Ubisoft has announced the development of a remake for Splinter Cell. Ubisoft Toronto is in charge of the project which is being rebuilt from the ground up with the Snowdrop Engine. In an official post, the publisher promises “new-generation visuals and gameplay, and the dynamic lighting and shadows the series is known for.” No release date or platforms have been announced.
Creative director Chris Auty, producer Matt West and technical producer Peter Handrinos were interviewed about various aspects of the remake. When asked about his approach and how this isn’t a remaster, West said, “To me, a remake takes what you’d do in a remaster and goes a little bit further with it. The original Splinter Cell has a lot that was amazing and revolutionary at the time it came out, 19 years ago. The gaming public now has an even more refined palate. So, I think it kind of has to be a remake as opposed to a remaster.”
He also noted that the project is in “the very earliest stages of development” and that the team is ensuring that the “spirit” of the early games remains intact. “So, as we’re building it from the ground up, we’re going to update it visually, as well as some of the design elements to match player comfort and expectations, and we are going to keep it linear like the original games, not make it open world. How do we make sure that new fans are able to pick up the controller and dive right in, and fall in love with the game and the world right from the get-go?”
As to the use of Snowdrop (Ubisoft Massive’s engine which is also being used for Avatar: Frontiers of Pandora and their unnamed Star Wars game), Handrinos said it’s “a proven modern AAA engine. It empowers content creators and programmers alike to try things quickly, see what works, and ultimately find success. I think that’s one of its major advantages, allowing us to quickly find the modern equivalent of that core Splinter Cell gameplay. Some other AAA engines out there do not afford this type of iteration speed, necessarily, and so this is really what gives Snowdrop an edge when bringing Splinter Cell up to speed on a modern engine.”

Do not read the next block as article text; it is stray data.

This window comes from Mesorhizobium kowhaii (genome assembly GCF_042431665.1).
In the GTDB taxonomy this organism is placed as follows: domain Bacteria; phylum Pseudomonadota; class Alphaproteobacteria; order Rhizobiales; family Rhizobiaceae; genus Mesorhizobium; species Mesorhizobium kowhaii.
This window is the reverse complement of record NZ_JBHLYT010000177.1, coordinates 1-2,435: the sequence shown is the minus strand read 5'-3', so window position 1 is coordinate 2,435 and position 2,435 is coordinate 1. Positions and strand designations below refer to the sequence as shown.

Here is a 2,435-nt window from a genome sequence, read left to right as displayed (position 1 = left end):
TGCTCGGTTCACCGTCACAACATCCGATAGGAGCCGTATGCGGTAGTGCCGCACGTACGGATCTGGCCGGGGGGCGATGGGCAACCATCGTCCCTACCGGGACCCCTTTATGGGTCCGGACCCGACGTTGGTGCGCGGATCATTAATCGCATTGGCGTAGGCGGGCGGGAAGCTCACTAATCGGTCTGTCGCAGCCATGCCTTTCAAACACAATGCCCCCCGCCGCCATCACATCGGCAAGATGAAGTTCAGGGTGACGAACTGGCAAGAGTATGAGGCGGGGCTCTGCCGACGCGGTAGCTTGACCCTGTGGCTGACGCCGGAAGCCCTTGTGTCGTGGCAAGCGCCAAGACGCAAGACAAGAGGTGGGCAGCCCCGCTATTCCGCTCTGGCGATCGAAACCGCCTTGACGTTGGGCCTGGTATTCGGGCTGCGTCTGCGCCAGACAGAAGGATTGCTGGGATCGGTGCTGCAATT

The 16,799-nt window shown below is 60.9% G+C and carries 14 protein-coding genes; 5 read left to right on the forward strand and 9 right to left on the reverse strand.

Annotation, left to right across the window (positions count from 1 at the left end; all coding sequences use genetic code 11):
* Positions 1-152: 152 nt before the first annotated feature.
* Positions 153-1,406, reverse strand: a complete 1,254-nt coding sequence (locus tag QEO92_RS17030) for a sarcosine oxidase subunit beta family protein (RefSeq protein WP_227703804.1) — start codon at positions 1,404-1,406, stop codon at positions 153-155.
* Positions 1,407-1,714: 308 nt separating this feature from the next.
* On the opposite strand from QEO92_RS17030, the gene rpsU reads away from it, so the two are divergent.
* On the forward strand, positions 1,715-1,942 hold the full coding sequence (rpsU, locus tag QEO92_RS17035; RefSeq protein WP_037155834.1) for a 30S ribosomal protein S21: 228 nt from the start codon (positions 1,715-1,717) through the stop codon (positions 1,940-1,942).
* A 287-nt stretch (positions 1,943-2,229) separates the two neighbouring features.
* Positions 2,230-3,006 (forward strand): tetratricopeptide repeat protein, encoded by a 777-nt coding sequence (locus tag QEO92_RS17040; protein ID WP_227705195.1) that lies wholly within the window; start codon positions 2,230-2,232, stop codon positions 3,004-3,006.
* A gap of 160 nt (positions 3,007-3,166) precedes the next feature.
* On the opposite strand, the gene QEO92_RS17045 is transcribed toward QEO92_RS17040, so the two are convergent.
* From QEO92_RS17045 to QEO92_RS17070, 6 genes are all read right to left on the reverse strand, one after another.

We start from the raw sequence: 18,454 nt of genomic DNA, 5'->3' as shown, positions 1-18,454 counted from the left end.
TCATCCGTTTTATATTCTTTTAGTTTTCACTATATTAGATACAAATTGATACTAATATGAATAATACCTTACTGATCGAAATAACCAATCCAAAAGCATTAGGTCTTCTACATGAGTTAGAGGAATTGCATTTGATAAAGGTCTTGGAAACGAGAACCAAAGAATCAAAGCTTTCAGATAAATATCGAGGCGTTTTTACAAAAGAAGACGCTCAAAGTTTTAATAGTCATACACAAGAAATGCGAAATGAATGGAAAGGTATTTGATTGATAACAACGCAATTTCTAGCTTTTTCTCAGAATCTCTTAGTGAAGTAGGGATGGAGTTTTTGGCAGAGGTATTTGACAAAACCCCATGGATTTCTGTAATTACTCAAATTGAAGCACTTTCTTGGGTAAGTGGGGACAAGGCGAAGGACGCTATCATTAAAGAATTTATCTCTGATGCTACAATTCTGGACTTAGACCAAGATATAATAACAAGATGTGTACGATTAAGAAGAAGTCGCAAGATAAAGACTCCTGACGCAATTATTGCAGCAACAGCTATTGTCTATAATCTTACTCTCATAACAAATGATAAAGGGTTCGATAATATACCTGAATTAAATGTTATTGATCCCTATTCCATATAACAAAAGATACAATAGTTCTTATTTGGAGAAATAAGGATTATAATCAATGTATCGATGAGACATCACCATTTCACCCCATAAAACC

Auty further added that, “From a team perspective, we’re all behind that philosophy, that the stuff that gets added is not just eye candy. It has a relevance and a bearing on the on the game itself. So that was a huge, defining moment for me playing Splinter Cell for the first time, seeing that tech and being blown away by it, and then seeing it integrated into gameplay. That was a big moment, and a good memory.”
A new team is being built, for which Ubisoft Toronto is currently hiring for the project but Handrinos noted that, “There are a lot of vets here, so we’re going to have a really good mix of people who have worked on previous Splinter Cell games, and new team members who are joining and bringing fresh energy and fresh ideas.”
“It’s safe to say a lot of us on the team are stealth purists, and we’re behind that level of seriousness when it comes to those kinds of mechanics, and those sorts of things that we want to see in this game. And we’re very, very aware of what makes classic Splinter Cell what it is,” said Auty.
Various rumors have noted that a new Splinter Cell is in development and will have an open world approach similar to Halo Infinite. No details were provided here but it’s reportedly being announced in 2022. We’ll have to wait and see how the Splinter Cell Remake ties into that – if at all – over the coming months so stay tuned.